Holmes being a White woman is also important. I’ve written a bit about White Feminism™ in the past. This isn’t a reference to feminists who happen to be White, but to White women who seek to infiltrate the unjust systems of power controlled by White men instead of disassembling them. The chief danger of White Feminism is that it offers no meaningful critique of oppressive systems besides there not being enough White women at the helm of them. The Silicon Valley system that lauds the hoarding of wealth, denigrates the concept of society in favor of libertarian hunger games, and elevates people like the ones Holmes presented herself to be is something feminism should be looking to deconstruct and dismantle not extol. White Feminism doesn’t examine what a notoriously toxic boss Steve Jobs was, though; it looks for a female version of him to put on the cover of Wired.
The most relevant example of White Feminism in this case is Facebook executive, Sheryl Sandberg’s, “lean in” brand of hypercapitalist feminism. Feminists and womanists of color criticized the elitist, exclusive, corporatist framing of “lean in” feminism, but they were largely ignored as Sandberg was championed by establishment media. Facebook’s recent troubles regarding the company’s myriad ethical abuses have some changing their tune. Nevertheless, Sandberg’s philosophy and how heavily it was promoted inform why Holmes became the poster child for success in tech. White Feminists want to shatter the glass ceiling of tech founding, and Holmes looked like their best bet to do it. So, the questions that should have been asked weren’t. The vetting that should have taken place didn’t. Holmes was what the Silicon Valley boys club she’d charmed her way into and the White Feminists looking for a heroine wanted, so she’s what they got, and they foisted her and her hucksterism onto the rest of us.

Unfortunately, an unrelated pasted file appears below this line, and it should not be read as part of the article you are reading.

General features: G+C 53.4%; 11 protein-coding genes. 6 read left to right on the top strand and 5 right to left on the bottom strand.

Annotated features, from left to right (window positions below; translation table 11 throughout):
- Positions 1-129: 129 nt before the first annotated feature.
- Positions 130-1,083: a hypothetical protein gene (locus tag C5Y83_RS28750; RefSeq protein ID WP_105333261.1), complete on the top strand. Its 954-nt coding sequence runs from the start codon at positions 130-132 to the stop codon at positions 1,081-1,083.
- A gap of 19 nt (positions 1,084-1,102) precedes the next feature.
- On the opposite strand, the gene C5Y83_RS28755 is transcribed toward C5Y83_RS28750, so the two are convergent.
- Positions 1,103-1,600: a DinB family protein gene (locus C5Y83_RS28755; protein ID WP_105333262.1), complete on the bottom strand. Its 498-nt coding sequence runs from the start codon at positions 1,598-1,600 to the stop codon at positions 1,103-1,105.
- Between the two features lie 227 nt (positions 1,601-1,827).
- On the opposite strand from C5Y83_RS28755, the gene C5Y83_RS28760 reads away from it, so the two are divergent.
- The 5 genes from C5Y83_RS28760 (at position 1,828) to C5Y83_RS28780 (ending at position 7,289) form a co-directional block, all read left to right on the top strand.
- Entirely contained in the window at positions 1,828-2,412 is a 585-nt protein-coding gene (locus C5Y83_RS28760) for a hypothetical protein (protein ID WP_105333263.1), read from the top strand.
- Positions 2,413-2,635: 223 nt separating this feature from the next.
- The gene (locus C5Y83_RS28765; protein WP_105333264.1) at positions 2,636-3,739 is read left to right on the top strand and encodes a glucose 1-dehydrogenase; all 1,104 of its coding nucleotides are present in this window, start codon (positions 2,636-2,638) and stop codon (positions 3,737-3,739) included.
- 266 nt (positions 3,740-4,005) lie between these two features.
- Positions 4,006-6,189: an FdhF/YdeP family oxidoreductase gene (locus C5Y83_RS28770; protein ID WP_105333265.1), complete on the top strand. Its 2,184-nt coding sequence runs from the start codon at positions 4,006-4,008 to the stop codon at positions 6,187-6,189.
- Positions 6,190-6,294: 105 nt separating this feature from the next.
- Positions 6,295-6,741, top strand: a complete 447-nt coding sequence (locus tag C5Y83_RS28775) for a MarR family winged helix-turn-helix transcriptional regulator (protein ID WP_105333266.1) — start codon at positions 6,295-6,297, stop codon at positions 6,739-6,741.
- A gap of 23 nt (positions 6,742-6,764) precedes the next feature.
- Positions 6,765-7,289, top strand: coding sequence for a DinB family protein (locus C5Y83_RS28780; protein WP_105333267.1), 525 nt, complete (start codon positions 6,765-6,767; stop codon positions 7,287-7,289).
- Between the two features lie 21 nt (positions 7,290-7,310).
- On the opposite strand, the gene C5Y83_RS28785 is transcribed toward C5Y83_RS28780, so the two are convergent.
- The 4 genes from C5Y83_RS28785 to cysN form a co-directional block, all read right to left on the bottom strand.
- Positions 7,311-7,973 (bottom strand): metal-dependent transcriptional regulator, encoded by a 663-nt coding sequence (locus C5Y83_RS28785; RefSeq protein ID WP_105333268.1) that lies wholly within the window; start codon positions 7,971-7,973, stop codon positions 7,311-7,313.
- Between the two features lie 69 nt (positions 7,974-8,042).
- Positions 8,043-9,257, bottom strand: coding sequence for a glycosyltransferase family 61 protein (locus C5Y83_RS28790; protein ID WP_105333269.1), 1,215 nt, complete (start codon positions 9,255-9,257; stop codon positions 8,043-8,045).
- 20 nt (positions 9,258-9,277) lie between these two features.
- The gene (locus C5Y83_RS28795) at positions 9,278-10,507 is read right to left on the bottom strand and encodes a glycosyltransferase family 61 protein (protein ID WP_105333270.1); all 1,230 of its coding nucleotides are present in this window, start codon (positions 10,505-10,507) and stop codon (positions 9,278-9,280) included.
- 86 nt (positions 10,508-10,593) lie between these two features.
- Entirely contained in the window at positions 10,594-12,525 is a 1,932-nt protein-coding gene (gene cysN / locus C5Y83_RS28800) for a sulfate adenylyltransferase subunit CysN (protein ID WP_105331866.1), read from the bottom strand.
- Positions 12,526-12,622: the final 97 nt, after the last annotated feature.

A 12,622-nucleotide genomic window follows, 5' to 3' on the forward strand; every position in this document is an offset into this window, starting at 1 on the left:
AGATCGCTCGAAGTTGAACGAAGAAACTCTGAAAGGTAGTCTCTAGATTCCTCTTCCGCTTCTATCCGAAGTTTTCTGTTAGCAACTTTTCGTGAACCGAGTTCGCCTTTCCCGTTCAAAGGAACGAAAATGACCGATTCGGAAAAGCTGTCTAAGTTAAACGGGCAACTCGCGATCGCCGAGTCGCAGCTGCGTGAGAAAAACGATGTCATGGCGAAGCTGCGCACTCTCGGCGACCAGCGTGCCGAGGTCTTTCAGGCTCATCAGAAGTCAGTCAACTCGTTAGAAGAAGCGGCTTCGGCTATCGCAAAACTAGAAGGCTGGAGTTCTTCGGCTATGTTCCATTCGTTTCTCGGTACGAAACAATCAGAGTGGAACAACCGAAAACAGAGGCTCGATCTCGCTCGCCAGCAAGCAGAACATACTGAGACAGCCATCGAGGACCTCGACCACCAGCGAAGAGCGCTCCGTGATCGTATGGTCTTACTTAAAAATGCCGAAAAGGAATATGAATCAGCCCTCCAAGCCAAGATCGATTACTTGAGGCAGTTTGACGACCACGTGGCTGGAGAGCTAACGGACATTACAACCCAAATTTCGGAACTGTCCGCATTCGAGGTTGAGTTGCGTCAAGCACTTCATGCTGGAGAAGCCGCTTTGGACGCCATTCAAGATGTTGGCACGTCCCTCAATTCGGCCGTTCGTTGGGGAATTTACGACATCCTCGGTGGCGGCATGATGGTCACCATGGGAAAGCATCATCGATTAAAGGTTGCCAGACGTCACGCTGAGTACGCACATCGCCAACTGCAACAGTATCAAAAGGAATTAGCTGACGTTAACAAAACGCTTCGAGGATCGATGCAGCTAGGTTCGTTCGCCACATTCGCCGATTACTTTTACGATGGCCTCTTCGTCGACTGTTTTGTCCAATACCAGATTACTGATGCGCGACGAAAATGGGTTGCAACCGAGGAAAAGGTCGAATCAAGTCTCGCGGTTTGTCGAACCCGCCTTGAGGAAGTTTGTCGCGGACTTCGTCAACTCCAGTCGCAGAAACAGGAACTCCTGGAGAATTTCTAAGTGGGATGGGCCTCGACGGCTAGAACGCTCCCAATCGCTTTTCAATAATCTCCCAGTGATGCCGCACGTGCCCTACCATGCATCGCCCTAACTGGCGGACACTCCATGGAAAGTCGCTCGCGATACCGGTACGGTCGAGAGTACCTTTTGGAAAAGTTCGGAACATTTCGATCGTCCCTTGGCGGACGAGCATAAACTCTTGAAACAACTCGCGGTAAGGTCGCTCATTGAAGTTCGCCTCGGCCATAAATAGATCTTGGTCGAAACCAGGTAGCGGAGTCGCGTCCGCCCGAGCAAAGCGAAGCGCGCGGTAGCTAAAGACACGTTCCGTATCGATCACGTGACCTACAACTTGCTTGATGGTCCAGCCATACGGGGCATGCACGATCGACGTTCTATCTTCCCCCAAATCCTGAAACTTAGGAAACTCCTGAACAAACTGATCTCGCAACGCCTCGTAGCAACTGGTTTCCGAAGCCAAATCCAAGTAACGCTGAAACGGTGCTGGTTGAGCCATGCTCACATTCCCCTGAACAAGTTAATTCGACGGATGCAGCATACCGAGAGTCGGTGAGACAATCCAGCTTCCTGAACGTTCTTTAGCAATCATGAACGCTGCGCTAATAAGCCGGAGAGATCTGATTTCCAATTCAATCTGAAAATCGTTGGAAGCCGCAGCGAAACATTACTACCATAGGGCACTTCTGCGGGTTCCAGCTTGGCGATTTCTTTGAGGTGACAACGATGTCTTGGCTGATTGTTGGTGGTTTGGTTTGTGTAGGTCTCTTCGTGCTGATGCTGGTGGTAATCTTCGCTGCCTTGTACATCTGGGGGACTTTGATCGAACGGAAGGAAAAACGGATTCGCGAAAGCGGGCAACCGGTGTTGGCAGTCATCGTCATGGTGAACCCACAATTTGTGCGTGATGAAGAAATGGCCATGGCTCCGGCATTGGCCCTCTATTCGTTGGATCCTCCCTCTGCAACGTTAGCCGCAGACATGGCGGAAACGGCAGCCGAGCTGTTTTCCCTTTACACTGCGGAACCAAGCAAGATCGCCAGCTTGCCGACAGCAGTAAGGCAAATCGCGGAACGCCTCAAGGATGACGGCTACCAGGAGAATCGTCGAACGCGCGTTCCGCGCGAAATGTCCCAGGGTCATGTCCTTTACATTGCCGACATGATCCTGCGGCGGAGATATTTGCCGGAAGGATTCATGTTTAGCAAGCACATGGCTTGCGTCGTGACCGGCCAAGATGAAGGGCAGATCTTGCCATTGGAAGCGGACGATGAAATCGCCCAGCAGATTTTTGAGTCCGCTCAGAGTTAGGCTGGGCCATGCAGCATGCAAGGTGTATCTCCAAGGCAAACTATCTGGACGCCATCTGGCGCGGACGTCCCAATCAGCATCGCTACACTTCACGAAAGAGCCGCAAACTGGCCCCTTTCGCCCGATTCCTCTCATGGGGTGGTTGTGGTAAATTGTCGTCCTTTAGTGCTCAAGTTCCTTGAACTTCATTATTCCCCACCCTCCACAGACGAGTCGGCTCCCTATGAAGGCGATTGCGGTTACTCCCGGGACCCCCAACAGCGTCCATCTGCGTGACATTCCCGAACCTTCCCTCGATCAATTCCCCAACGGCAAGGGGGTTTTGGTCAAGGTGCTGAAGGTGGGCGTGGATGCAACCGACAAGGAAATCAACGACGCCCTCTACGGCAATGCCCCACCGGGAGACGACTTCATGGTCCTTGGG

Stanford University professor, Dr. Phyllis Gardner, did vet Holmes and tried to warn people that the charming young “genius” wasn’t to be trusted. There’s a deeper story to be told about why Gardner was immune to Holmes’s scam and why she wasn’t listened to. The thing about grifters is that no matter how skillful their flim flam routine is, it never works with everyone. While Gardner had connections to investors, she wasn’t a deep pocket herself, nor was she a source of publicity or promotion for Holmes. I don’t think Holmes bothered to make a genuine effort to win Gardner over. In addition, seeking commonality with Gardner — mirroring her — would have required Holmes actually master the science. That’s too much like actual work for a con artist.
Theranos was a Fyre Festival-esque scam, except people’s lives were at stake. I shudder to think of what might have happened if Holmes had managed to drag this charade even closer to the finish line. Theranos had a partnership to set up its testing machines at Walgreens pharmacies in Arizona. Did Holmes even blink at the possible risks of people being given fraudulent test results? These consequences are among the real dangers of White Feminism and its demand for power instead of equality and fairness. It routinely puts vulnerable people at risk to benefit ego-driven people like Holmes, who don’t care about those risks and do everything in their power to avoid being found out. If the surface is all that matters, the surface is all you’ll accept. Charlatans like Holmes are masters at creating the right surface for people to look at and admire. White Feminism embraced that surface and protected it, and that’s dangerous.